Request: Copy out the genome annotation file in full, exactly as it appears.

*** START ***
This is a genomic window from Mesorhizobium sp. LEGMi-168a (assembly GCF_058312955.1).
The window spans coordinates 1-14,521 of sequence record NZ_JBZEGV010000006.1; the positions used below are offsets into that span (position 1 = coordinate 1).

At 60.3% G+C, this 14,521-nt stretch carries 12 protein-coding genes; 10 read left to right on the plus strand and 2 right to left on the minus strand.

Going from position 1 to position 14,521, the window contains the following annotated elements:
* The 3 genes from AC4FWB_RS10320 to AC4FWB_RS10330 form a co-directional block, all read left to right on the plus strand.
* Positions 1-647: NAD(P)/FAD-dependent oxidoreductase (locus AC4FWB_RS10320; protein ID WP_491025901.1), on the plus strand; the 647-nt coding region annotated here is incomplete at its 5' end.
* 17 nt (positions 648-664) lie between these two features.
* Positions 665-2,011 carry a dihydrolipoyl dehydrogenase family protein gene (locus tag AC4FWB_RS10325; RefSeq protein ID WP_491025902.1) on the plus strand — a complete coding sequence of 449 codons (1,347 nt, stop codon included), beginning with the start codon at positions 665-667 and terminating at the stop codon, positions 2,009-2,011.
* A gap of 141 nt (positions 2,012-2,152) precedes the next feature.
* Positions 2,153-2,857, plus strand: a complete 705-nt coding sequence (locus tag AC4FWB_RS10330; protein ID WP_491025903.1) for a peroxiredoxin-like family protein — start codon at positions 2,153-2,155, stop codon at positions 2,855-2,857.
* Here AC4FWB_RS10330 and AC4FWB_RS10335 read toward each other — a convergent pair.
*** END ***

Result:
This is a genomic window from Mesorhizobium sp. LEGMi-168a (assembly GCF_058312955.1).
The window spans coordinates 1-14,521 of sequence record NZ_JBZEGV010000006.1; the positions used below are offsets into that span (position 1 = coordinate 1).

At 60.3% G+C, this 14,521-nt stretch carries 12 protein-coding genes; 10 read left to right on the plus strand and 2 right to left on the minus strand.

Going from position 1 to position 14,521, the window contains the following annotated elements:
* The 3 genes from AC4FWB_RS10320 to AC4FWB_RS10330 form a co-directional block, all read left to right on the plus strand.
* Positions 1-647: NAD(P)/FAD-dependent oxidoreductase (locus AC4FWB_RS10320; protein ID WP_491025901.1), on the plus strand; the 647-nt coding region annotated here is incomplete at its 5' end.
* 17 nt (positions 648-664) lie between these two features.
* Positions 665-2,011 carry a dihydrolipoyl dehydrogenase family protein gene (locus tag AC4FWB_RS10325; RefSeq protein ID WP_491025902.1) on the plus strand — a complete coding sequence of 449 codons (1,347 nt, stop codon included), beginning with the start codon at positions 665-667 and terminating at the stop codon, positions 2,009-2,011.
* A gap of 141 nt (positions 2,012-2,152) precedes the next feature.
* Positions 2,153-2,857, plus strand: a complete 705-nt coding sequence (locus tag AC4FWB_RS10330; protein ID WP_491025903.1) for a peroxiredoxin-like family protein — start codon at positions 2,153-2,155, stop codon at positions 2,855-2,857.
* Here AC4FWB_RS10330 and AC4FWB_RS10335 read toward each other — a convergent pair.